October 16, 2013

Danoprevir Combo Cuts Hep C Viral Load


Published: Oct 16, 2013

By Cole Petrochko, Staff Writer, MedPage Today

Reviewed by Zalman S. Agus, MD; Emeritus Professor, Perelman School of Medicine at the University of Pennsylvania

Action Points

  • The addition of danoprevir to the combination peginterferon alfa-2a and ribavirin in a randomized study led to high rates of sustained virologic response in patients with hepatitis C virus genotype 1 infection.
  • Note, however, that some of the patients receiving high doses of danoprevir had grade 4 increases in alanine aminotransferase.

The addition of danoprevir to peginterferon and ribavirin therapy for hepatitis C increased patients' sustained virologic response, researchers found.

In a phase II trial of danoprevir as an add-on therapy for peginterferon alfa-2a and ribavirin, sustained virologic response was achieved in 68% of those who received 300 mg of the drug, 85% of those who received 600 mg, and 76% in those who received 900 mg, versus 42% in those who received placebo, according to Patrick Marcellin, MD, PhD, of Hôpital Beaujon in Clichy, France, and colleagues.

Serious adverse events were also less common among those treated with danoprevir, with 7% to 8% of those who received drug treatment experiencing serious adverse events versus 19% of those who received placebo, they wrote online in the October issue of Gastroenterology.

Danoprevir is a second-generation protease inhibitor. A pilot trial in 2009 showed that danoprevir combination treatment with mericitabine was associated with dramatic decreases in viral load at 13 days.

The clinical trial randomized 225 treatment-naive hepatitis C genotype 1 patients to one of three danoprevir treatment groups -- 300 mg every 8 hours, 600 mg every 12 hours, or 900 mg every 12 hours -- or to placebo with peginterferon alfa-2a and ribavirin for 12 weeks.

After week 12, patients continued treatment with peginterferon alfa-2a and ribavirin for an additional 12 to 36 weeks. Those who experienced extended rapid virologic response -- defined as undetectable hepatitis C virus (HCV) RNA at weeks 4 to 20 -- discontinued therapy after 24 total weeks.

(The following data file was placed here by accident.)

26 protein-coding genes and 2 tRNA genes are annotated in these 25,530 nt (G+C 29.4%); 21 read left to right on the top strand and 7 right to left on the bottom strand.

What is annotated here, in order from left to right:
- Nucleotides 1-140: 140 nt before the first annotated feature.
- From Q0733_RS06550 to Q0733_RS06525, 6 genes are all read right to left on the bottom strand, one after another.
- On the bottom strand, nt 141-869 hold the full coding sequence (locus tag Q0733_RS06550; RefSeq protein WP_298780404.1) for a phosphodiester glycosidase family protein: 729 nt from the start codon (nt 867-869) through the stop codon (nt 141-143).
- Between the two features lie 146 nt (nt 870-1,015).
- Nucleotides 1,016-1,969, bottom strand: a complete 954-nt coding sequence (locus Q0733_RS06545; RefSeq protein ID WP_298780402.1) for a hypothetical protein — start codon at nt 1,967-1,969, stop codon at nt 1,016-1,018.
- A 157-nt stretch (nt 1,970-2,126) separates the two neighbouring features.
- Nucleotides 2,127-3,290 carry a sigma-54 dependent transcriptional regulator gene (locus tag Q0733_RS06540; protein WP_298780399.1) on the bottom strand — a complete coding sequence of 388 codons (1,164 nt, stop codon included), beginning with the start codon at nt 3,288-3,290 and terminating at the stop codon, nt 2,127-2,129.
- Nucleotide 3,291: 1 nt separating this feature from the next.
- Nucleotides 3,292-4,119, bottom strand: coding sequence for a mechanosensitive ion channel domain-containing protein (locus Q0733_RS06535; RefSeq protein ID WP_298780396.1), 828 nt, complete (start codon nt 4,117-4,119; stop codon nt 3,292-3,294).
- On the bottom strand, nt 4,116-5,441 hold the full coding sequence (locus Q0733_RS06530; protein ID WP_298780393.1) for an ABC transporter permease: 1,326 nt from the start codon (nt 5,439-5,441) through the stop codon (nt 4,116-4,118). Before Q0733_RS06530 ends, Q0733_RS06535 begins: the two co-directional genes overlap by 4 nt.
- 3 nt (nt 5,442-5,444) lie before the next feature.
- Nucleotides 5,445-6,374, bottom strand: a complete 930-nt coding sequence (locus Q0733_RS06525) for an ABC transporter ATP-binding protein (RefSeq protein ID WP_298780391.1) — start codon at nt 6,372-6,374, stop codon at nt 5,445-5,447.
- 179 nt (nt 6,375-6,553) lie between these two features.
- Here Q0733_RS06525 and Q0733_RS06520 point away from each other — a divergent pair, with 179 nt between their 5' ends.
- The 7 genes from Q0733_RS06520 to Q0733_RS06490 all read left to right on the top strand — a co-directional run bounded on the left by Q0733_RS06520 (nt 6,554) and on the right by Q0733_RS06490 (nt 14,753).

Efficacy endpoints included sustained undetectable viral load at 23 weeks of untreated follow-up, virologic response rates over time, relapse rates, and sustained virologic response in those who had an extended rapid virologic response. Researchers also looked at response based on HCV RNA analysis through serum measures every few weeks through week 48 of treatment, as well as at weeks 4, 12, and 24 of untreated follow-up.

Patients were mostly white (84% to 88%), had a mean age of 47 to 50, and had HCV RNA levels of 800,000 IU/mL or greater.

After the first week of drug treatment, mean HCV RNA decreases ranged from 3.95 to 4.28 log10 IU/mL versus 0.77 log10 IU/mL with placebo treatment, and mean maximum reductions occurred after 4 to 6 weeks of drug treatment "and were sustained throughout the first 24 weeks of treatment in danoprevir-treated patients," the investigators reported.

Compared with placebo, danoprevir treatment increased on-treatment virologic response rates and sustained virologic response, and decreased relapse rates.

Investigators also found:

  • Among those who experienced extended rapid virologic response, sustained virologic response was achieved in 87% of those receiving 300 mg of danoprevir and in 96% of those receiving 600 mg.
  • Relapse occurred in 18%, 8%, and 11% of those treated with 300 mg, 600 mg, and 900 mg of danoprevir, respectively, versus 38% of those receiving placebo.
  • There was also a "consistently higher sustained virologic response rate" among drug-treated patients with IL28B CC genotype disease.

Types of adverse events were similar between drug versus placebo treatment groups, and common events included fatigue, headache, nausea, insomnia, myalgia, and chills. Incidence of nausea, diarrhea, and vomiting "increased in a dose-related manner" among drug recipients.

Neutropenia occurred in 6% to 13% of danoprevir group participants versus 10% of placebo recipients. Hemoglobin of <10 g/dL and <8.5 g/dL occurred in 19-24% and 1-4% of participants, respectively, versus 35% and 6% of those who received placebo.

Four patients given danoprevir (one in the 600-mg group and three in the 900-mg group) had reversible, grade 4 increases in alanine aminotransferase, which led to early discontinuation of the 900-mg arm of the study.

The study was limited by a low number of black patients, exclusion of patients with advanced fibrosis and cirrhosis, and randomization that did not stratify for IL28B genotype or HCV subgenotype.

The study was supported by F. Hoffmann-La Roche.

The authors received support from Roche, Gilead, BMS, Vertex, Novartis, Janssen-Tiboted, MSD, AbbVie, Boehringer Ingelheim, Pfizer, Allos BioPharma, Merck, Genentech, Hyperion, Bayer, Bristol-Myers Squibb, Kadmon, Idenix, Salix, Sundise, Genfit, Astellas, GlaxoSmithKline, Medtronic, Santaris, Rottapharm-Madaus, Achillion, MSD Austria, Janssen Austria, BMS Austria, and Roche Austria.

Primary source: Gastroenterology
Source reference: Marcellin P, et al "Randomized controlled trial of danoprevir plus peginterferon alfa-2a and ribavirin in treatment-naive patients with hepatitis C virus genotype 1 infection" Gastroenterology 2013; 145: 790-800; DOI: 10.1053/j.gastro.2013.06.051.


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